business news

CAA rejects Heathrow’s request to hike up in airport charges by 10%

CAA rejects Heathrow’s request to hike up in airport charges by 10%
CAA rejects Heathrow’s request to hike up in airport charges by 10%

The Civil Aviation Authority has reportedly rejected a disproportionate funding request from Heathrow, which would have led to an escalation of 10 per cent in airport charges. Heathrow is trying to offset losses that it incurred due to the pandemic, cite sources close to the matter.

The CAA has instead sanctioned a smaller surge that will enable Heathrow to finance the reopening of terminals as there appears to be a recovery in air traffic. The authority is responsible for the regulation of what Heathrow can charge users, including airlines. Those airlines can then opt for passing on these charges to their passengers.

According to Willie Walsh, the Director of IATA, the Civil Aviation Authority had “caved to pressure from Heathrow” and stated that customers will end up paying millions more for travel. Walsh further stated that this is the time when everyone in the aviation industry should be pulling together for the reduction of costs and rebuilding a significant sector of the economy. Furthermore, airlines should not be looking for covering losses on the tab of its consumers.

Walsh also added that regardless of IATA’s next steps towards countering the damage of this move, the agency does agree with the CAA’s finding that Heathrow must make investments in better services for travelers and airlines.

According to Heathrow, the CAA had recognized the requirement for action to support its business, however had “failed to deliver”. It further stated that this would undermine the confidence of investors in UK regulated enterprises, and put the infrastructure agenda of the government at risk.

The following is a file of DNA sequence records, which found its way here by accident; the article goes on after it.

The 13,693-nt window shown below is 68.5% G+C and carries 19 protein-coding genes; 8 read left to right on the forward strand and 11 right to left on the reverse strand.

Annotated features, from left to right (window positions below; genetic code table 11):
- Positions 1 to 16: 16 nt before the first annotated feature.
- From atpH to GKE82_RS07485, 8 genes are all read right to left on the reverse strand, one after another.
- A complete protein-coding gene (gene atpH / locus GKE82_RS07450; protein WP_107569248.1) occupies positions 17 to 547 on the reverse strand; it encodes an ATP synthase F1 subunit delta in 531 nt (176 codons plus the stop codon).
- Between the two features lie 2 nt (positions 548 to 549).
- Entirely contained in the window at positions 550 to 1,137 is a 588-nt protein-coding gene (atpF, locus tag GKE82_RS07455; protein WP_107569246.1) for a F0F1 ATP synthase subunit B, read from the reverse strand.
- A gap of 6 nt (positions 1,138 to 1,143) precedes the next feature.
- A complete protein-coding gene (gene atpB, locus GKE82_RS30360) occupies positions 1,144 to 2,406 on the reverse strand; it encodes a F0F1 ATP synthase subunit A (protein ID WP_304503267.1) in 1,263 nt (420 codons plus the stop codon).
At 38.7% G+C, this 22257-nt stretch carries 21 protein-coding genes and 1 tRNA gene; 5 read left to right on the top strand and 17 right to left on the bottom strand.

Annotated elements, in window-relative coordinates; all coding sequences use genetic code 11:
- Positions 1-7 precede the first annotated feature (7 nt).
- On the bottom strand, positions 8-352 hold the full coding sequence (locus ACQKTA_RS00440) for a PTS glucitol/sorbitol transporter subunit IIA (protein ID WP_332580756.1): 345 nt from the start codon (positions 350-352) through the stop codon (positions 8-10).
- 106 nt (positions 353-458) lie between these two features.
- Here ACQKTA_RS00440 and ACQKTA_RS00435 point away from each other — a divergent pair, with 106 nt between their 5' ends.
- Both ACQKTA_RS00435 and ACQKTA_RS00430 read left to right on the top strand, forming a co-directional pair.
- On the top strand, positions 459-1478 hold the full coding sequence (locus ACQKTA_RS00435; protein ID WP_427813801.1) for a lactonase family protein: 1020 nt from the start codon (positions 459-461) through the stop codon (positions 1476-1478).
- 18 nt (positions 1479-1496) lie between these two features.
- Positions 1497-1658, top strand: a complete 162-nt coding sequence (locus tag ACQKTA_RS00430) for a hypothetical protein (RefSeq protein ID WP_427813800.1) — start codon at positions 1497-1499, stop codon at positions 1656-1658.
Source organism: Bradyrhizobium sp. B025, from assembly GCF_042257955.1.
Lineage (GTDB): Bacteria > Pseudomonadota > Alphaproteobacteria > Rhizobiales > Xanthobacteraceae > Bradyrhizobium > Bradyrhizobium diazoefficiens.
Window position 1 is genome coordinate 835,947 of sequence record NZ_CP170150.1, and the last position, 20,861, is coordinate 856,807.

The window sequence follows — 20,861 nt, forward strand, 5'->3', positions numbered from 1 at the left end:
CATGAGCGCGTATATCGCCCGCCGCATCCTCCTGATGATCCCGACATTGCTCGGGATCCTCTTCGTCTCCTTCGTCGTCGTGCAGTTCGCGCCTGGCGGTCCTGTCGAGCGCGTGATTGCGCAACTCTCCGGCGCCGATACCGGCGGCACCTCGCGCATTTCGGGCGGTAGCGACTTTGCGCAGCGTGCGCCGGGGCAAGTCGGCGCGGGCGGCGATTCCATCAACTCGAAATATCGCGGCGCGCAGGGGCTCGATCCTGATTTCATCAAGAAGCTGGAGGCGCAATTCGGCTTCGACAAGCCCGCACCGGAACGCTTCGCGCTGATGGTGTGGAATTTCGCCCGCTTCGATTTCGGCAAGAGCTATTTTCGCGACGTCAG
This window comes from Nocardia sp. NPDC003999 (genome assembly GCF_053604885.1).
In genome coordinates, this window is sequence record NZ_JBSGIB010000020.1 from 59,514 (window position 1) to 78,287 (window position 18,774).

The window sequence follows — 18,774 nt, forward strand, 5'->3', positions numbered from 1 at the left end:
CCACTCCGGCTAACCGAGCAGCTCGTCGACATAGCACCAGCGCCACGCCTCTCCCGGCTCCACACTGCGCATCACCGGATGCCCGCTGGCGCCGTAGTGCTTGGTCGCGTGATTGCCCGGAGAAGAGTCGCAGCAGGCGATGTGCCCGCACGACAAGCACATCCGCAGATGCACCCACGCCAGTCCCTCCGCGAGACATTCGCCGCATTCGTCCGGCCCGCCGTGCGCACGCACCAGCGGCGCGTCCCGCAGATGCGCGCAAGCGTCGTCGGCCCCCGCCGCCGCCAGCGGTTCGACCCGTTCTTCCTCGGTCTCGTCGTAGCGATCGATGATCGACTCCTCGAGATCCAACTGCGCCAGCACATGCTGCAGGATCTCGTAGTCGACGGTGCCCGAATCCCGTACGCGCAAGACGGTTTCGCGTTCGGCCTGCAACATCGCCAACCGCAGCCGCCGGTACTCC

In the opinion of IAG, the owner of British Airways, it was extremely disappointed with the decision of the CAA for granting even a smaller rise which it said will unfairly penalize customers. After Brexit, this will drive traffic to other airports and will make the United Kingdom even less competitive, added IAG, stating that it is assessing the alternatives.

Source credit: https://www.bbc.co.uk/news/business-56900855

About the author

Sunil Jha

Sunil Jha has been a part of the content industry for close to two years. Having previously worked as a voice over artist and sportswriter, he now focuses on writing articles for newsorigins.com, across a slew of topics, ranging from technology to trade and finance. With a business-oriented educational background, Sunil brings forth the expertise of deep-dive research and a strategic approach in his write ups.